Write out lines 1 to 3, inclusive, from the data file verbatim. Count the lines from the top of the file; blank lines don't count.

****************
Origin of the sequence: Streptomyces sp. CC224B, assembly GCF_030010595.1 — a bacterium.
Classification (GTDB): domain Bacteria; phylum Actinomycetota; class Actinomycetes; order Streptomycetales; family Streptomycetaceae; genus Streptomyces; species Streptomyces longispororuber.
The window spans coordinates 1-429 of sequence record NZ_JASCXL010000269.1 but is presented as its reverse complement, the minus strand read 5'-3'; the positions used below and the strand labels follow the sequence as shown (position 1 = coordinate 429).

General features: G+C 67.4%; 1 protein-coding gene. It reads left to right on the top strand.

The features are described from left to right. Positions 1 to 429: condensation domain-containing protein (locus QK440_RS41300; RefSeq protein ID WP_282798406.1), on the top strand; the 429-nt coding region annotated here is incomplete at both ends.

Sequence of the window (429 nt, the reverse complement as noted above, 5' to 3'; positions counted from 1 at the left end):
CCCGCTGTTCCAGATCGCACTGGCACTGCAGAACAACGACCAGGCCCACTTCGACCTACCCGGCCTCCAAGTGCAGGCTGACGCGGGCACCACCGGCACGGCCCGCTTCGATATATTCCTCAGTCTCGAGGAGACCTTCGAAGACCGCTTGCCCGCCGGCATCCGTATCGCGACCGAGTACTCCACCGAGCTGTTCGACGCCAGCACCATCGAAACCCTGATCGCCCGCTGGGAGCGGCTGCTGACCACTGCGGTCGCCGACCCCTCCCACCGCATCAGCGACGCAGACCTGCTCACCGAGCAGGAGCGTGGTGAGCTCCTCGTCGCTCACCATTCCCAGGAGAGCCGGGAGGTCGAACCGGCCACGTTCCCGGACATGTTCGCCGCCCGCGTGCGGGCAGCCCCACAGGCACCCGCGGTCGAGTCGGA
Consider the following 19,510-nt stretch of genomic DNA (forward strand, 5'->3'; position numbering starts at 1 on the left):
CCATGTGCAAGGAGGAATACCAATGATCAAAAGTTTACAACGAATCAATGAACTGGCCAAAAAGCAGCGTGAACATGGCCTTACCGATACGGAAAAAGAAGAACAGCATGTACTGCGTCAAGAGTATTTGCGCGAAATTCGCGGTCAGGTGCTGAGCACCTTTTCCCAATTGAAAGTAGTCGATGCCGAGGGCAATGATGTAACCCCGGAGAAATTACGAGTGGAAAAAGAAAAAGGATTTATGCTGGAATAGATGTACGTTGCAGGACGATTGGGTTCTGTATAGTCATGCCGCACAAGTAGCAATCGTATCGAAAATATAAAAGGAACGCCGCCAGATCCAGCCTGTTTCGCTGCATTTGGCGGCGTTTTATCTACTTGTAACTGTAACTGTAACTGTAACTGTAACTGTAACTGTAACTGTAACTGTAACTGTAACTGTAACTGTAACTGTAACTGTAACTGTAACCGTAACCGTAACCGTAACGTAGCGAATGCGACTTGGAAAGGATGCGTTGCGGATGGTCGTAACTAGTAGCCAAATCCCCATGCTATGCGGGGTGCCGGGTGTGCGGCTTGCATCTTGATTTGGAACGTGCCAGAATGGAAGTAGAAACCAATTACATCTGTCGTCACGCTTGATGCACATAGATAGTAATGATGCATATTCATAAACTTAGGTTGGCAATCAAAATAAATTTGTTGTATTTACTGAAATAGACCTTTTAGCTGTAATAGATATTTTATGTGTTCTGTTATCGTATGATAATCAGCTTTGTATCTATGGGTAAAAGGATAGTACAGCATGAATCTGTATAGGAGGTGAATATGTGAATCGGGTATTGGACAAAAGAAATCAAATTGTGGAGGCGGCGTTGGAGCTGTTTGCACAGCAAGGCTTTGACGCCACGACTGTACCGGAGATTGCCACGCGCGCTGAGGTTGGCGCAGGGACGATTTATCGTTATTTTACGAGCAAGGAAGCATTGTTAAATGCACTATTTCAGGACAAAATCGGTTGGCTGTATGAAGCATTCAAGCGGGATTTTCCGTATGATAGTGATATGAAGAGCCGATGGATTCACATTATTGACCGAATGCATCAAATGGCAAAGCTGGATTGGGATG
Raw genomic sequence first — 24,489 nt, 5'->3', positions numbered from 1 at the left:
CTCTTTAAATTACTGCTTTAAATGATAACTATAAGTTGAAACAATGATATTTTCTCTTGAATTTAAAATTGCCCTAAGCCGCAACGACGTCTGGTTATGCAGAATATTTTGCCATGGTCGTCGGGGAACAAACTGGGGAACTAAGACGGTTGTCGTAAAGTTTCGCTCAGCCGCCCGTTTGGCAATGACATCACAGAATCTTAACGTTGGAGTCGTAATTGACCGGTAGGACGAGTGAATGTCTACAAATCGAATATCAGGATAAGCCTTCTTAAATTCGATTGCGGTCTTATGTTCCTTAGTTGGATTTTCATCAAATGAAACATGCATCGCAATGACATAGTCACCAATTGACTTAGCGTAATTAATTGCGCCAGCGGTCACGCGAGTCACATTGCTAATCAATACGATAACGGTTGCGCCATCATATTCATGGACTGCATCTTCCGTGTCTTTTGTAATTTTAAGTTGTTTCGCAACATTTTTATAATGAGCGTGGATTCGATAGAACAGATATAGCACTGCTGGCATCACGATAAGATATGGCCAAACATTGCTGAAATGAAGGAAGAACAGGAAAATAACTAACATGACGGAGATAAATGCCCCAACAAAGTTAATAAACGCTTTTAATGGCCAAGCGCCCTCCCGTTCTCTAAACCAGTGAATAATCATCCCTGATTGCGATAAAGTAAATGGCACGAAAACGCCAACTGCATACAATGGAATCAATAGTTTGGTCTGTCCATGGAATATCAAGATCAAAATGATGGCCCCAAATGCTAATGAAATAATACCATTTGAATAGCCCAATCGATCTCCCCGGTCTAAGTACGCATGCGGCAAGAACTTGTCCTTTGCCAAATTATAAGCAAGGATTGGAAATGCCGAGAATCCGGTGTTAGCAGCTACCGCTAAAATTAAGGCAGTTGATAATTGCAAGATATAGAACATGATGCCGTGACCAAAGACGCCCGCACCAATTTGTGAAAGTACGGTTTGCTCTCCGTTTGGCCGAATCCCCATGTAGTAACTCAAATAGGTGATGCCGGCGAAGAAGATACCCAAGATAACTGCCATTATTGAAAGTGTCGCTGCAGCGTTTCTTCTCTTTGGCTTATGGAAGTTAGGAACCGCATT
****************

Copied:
Origin of the sequence: Streptomyces sp. CC224B, assembly GCF_030010595.1 — a bacterium.
Classification (GTDB): domain Bacteria; phylum Actinomycetota; class Actinomycetes; order Streptomycetales; family Streptomycetaceae; genus Streptomyces; species Streptomyces longispororuber.
The window spans coordinates 1-429 of sequence record NZ_JASCXL010000269.1 but is presented as its reverse complement, the minus strand read 5'-3'; the positions used below and the strand labels follow the sequence as shown (position 1 = coordinate 429).